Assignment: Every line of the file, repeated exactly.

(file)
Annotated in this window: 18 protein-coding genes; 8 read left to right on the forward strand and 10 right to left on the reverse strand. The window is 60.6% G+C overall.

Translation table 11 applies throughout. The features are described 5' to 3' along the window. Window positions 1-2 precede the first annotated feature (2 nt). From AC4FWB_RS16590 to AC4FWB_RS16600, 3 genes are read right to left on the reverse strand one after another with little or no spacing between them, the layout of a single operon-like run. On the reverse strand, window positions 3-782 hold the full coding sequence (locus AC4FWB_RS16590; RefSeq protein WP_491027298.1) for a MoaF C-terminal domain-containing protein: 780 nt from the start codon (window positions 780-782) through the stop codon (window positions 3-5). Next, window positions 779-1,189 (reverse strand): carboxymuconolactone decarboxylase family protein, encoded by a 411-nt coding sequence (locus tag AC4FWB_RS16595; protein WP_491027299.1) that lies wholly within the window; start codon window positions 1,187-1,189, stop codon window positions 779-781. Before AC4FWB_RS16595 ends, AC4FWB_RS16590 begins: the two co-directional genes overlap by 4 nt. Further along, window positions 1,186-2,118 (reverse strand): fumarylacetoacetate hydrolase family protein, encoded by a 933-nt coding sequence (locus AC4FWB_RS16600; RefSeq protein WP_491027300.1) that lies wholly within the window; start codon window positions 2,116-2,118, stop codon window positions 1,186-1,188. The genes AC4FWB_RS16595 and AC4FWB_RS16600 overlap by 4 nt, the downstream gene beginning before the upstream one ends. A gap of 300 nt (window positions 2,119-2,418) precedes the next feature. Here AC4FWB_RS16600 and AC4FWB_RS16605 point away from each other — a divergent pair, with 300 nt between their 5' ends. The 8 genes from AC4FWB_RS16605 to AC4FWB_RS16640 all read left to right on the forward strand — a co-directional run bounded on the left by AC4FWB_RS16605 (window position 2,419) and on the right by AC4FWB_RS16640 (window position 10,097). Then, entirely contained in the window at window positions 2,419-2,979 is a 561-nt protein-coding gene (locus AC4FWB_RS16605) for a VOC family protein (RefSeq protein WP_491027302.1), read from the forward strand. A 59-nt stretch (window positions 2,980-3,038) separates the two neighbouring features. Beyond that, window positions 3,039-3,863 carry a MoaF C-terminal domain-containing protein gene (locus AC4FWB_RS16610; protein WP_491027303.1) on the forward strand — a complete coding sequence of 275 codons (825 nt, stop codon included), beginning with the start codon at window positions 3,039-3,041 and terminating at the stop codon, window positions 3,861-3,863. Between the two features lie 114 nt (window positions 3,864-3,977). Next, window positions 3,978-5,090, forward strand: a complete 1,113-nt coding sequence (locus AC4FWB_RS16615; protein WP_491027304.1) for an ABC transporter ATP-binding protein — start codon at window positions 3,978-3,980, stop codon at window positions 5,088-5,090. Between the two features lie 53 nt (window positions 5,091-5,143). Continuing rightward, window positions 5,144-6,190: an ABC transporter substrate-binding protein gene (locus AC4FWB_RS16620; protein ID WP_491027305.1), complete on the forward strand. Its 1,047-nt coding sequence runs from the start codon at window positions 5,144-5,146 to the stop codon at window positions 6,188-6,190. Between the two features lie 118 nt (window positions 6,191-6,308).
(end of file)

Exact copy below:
Annotated in this window: 18 protein-coding genes; 8 read left to right on the forward strand and 10 right to left on the reverse strand. The window is 60.6% G+C overall.

Translation table 11 applies throughout. The features are described 5' to 3' along the window. Window positions 1-2 precede the first annotated feature (2 nt). From AC4FWB_RS16590 to AC4FWB_RS16600, 3 genes are read right to left on the reverse strand one after another with little or no spacing between them, the layout of a single operon-like run. On the reverse strand, window positions 3-782 hold the full coding sequence (locus AC4FWB_RS16590; RefSeq protein WP_491027298.1) for a MoaF C-terminal domain-containing protein: 780 nt from the start codon (window positions 780-782) through the stop codon (window positions 3-5). Next, window positions 779-1,189 (reverse strand): carboxymuconolactone decarboxylase family protein, encoded by a 411-nt coding sequence (locus tag AC4FWB_RS16595; protein WP_491027299.1) that lies wholly within the window; start codon window positions 1,187-1,189, stop codon window positions 779-781. Before AC4FWB_RS16595 ends, AC4FWB_RS16590 begins: the two co-directional genes overlap by 4 nt. Further along, window positions 1,186-2,118 (reverse strand): fumarylacetoacetate hydrolase family protein, encoded by a 933-nt coding sequence (locus AC4FWB_RS16600; RefSeq protein WP_491027300.1) that lies wholly within the window; start codon window positions 2,116-2,118, stop codon window positions 1,186-1,188. The genes AC4FWB_RS16595 and AC4FWB_RS16600 overlap by 4 nt, the downstream gene beginning before the upstream one ends. A gap of 300 nt (window positions 2,119-2,418) precedes the next feature. Here AC4FWB_RS16600 and AC4FWB_RS16605 point away from each other — a divergent pair, with 300 nt between their 5' ends. The 8 genes from AC4FWB_RS16605 to AC4FWB_RS16640 all read left to right on the forward strand — a co-directional run bounded on the left by AC4FWB_RS16605 (window position 2,419) and on the right by AC4FWB_RS16640 (window position 10,097). Then, entirely contained in the window at window positions 2,419-2,979 is a 561-nt protein-coding gene (locus AC4FWB_RS16605) for a VOC family protein (RefSeq protein WP_491027302.1), read from the forward strand. A 59-nt stretch (window positions 2,980-3,038) separates the two neighbouring features. Beyond that, window positions 3,039-3,863 carry a MoaF C-terminal domain-containing protein gene (locus AC4FWB_RS16610; protein WP_491027303.1) on the forward strand — a complete coding sequence of 275 codons (825 nt, stop codon included), beginning with the start codon at window positions 3,039-3,041 and terminating at the stop codon, window positions 3,861-3,863. Between the two features lie 114 nt (window positions 3,864-3,977). Next, window positions 3,978-5,090, forward strand: a complete 1,113-nt coding sequence (locus AC4FWB_RS16615; protein WP_491027304.1) for an ABC transporter ATP-binding protein — start codon at window positions 3,978-3,980, stop codon at window positions 5,088-5,090. Between the two features lie 53 nt (window positions 5,091-5,143). Continuing rightward, window positions 5,144-6,190: an ABC transporter substrate-binding protein gene (locus AC4FWB_RS16620; protein ID WP_491027305.1), complete on the forward strand. Its 1,047-nt coding sequence runs from the start codon at window positions 5,144-5,146 to the stop codon at window positions 6,188-6,190. Between the two features lie 118 nt (window positions 6,191-6,308).